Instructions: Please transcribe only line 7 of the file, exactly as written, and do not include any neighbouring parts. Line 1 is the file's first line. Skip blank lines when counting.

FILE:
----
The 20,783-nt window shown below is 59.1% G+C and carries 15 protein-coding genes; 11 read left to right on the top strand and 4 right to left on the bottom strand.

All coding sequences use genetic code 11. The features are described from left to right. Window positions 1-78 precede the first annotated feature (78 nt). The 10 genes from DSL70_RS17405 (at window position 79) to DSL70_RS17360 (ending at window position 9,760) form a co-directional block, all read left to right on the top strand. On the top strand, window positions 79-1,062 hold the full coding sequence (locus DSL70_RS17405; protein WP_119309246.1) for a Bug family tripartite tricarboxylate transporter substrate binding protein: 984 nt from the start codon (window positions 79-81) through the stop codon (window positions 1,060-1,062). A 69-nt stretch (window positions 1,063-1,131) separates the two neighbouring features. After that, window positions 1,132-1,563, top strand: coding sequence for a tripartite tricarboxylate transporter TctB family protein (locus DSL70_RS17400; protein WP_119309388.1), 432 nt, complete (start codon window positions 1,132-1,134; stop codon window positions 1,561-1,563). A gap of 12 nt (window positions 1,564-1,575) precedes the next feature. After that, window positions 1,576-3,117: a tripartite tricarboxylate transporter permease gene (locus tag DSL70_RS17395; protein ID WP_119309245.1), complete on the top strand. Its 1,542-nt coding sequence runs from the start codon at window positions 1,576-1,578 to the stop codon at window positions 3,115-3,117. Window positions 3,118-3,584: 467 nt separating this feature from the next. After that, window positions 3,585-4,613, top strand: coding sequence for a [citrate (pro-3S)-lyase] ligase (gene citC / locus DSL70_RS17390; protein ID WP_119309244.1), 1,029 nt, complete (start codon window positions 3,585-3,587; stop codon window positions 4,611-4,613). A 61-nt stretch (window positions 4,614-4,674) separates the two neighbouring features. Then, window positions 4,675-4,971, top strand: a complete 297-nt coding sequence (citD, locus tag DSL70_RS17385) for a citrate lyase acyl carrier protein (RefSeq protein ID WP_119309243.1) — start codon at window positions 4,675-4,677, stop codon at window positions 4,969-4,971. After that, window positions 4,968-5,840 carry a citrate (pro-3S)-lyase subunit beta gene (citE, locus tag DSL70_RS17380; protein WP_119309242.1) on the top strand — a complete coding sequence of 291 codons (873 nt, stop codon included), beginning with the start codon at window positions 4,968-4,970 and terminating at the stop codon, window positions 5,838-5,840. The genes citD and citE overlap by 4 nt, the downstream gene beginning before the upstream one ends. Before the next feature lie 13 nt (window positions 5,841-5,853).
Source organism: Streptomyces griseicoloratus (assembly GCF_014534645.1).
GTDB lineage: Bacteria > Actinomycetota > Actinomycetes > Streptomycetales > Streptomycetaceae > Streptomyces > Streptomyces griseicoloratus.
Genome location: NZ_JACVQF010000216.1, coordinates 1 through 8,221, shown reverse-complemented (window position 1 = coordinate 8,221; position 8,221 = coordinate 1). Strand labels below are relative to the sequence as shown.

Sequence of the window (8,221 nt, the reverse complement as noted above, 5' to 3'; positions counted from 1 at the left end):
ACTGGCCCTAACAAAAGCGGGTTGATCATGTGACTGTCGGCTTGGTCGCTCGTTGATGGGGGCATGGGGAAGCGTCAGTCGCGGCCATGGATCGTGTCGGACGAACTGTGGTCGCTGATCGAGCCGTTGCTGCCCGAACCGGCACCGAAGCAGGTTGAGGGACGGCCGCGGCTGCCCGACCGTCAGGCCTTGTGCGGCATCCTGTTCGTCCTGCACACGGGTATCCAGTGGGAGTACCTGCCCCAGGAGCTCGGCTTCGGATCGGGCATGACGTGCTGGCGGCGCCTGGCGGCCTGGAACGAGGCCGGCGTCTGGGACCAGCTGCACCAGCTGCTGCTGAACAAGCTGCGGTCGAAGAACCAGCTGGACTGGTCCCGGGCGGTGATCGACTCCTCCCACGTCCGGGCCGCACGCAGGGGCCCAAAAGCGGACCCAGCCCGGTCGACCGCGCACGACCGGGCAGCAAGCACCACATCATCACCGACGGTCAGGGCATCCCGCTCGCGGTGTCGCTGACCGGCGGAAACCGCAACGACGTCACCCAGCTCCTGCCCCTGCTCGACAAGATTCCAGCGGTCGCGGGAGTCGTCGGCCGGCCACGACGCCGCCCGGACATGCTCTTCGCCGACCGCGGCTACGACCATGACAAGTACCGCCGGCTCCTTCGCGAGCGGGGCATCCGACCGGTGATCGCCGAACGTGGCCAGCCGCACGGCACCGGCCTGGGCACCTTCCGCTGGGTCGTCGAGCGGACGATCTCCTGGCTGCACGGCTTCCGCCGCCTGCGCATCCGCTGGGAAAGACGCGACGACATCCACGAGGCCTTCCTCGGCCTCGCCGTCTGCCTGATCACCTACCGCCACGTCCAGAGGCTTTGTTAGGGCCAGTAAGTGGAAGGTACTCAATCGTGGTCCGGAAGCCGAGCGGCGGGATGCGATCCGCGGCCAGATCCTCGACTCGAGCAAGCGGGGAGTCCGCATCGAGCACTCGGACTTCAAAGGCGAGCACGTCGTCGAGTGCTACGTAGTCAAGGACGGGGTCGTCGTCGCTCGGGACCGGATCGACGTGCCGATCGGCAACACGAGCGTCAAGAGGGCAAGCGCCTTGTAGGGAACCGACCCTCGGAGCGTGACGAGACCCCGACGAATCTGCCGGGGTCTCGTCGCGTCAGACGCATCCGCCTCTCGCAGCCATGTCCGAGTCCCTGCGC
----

ACTGGCCCTAACAAAAGCGGGTTGATCATGTGACTGTCGGCTTGGTCGCTCGTTGATGGGGGCATGGGGAAGCGTCAGTCGCGGCCATGGATCGTGTCGGACGAACTGTGGTCGCTGATCGAGCCGTTGCTGCCCGAACCGGCACCGAAGCAGGTTGAGGGACGGCCGCGGCTGCCCGACCGTCAGGCCTTGTGCGGCATCCTGTTCGTCCTGCACACGGGTATCCAGTGGGAGTACCTGCCCCAGGAGCTCGGCTTCGGATCGGGCATGACGTGCTGGCGGCGCCTGGCGGCCTGGAACGAGGCCGGCGTCTGGGACCAGCTGCACCAGCTGCTGCTGAACAAGCTGCGGTCGAAGAACCAGCTGGACTGGTCCCGGGCGGTGATCGACTCCTCCCACGTCCGGGCCGCACGCAGGGGCCCAAAAGCGGACCCAGCCCGGTCGACCGCGCACGACCGGGCAGCAAGCACCACATCATCACCGACGGTCAGGGCATCCCGCTCGCGGTGTCGCTGACCGGCGGAAACCGCAACGACGTCACCCAGCTCCTGCCCCTGCTCGACAAGATTCCAGCGGTCGCGGGAGTCGTCGGCCGGCCACGACGCCGCCCGGACATGCTCTTCGCCGACCGCGGCTACGACCATGACAAGTACCGCCGGCTCCTTCGCGAGCGGGGCATCCGACCGGTGATCGCCGAACGTGGCCAGCCGCACGGCACCGGCCTGGGCACCTTCCGCTGGGTCGTCGAGCGGACGATCTCCTGGCTGCACGGCTTCCGCCGCCTGCGCATCCGCTGGGAAAGACGCGACGACATCCACGAGGCCTTCCTCGGCCTCGCCGTCTGCCTGATCACCTACCGCCACGTCCAGAGGCTTTGTTAGGGCCAGTAAGTGGAAGGTACTCAATCGTGGTCCGGAAGCCGAGCGGCGGGATGCGATCCGCGGCCAGATCCTCGACTCGAGCAAGCGGGGAGTCCGCATCGAGCACTCGGACTTCAAAGGCGAGCACGTCGTCGAGTGCTACGTAGTCAAGGACGGGGTCGTCGTCGCTCGGGACCGGATCGACGTGCCGATCGGCAACACGAGCGTCAAGAGGGCAAGCGCCTTGTAGGGAACCGACCCTCGGAGCGTGACGAGACCCCGACGAATCTGCCGGGGTCTCGTCGCGTCAGACGCATCCGCCTCTCGCAGCCATGTCCGAGTCCCTGCGC